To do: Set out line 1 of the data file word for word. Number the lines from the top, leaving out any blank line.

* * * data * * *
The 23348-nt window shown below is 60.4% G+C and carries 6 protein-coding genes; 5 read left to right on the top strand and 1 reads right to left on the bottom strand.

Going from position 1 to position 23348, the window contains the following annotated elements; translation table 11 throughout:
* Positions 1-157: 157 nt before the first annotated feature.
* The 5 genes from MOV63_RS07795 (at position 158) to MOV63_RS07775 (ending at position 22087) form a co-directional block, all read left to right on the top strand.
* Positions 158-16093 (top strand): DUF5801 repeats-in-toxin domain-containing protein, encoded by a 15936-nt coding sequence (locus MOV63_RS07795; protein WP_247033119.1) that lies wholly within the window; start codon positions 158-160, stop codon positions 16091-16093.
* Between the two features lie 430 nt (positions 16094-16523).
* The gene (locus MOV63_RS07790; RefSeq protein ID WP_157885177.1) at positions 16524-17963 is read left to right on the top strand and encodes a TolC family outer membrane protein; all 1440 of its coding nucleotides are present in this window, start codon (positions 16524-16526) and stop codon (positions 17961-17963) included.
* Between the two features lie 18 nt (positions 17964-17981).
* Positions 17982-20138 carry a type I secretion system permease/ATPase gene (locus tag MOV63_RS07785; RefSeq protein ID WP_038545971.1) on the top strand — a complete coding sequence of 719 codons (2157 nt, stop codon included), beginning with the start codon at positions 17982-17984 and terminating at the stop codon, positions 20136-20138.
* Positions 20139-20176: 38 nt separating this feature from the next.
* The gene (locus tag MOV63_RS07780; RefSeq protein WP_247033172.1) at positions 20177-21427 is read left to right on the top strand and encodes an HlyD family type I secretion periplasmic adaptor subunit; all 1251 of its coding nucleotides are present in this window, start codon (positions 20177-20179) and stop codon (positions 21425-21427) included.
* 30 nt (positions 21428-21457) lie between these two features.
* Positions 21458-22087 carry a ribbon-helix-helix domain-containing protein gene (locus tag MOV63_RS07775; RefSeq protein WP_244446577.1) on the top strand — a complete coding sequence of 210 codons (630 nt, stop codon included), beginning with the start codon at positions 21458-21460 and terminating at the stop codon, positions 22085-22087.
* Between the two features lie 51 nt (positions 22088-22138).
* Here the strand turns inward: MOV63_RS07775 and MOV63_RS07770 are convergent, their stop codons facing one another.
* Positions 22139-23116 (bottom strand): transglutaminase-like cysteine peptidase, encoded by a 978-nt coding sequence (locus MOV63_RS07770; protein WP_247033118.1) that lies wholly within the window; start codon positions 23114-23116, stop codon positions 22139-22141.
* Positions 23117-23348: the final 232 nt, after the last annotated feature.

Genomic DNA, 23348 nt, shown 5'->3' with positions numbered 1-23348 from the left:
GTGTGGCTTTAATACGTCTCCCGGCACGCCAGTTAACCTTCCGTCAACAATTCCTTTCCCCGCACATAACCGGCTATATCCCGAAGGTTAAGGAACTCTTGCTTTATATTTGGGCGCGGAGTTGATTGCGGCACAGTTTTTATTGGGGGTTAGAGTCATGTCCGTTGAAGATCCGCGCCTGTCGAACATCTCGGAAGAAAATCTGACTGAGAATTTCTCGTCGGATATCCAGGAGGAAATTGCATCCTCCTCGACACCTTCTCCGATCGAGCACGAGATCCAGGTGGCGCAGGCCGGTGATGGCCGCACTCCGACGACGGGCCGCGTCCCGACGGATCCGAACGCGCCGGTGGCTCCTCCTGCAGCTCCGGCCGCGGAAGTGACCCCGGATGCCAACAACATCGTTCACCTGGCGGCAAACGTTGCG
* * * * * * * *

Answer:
The 23348-nt window shown below is 60.4% G+C and carries 6 protein-coding genes; 5 read left to right on the top strand and 1 reads right to left on the bottom strand.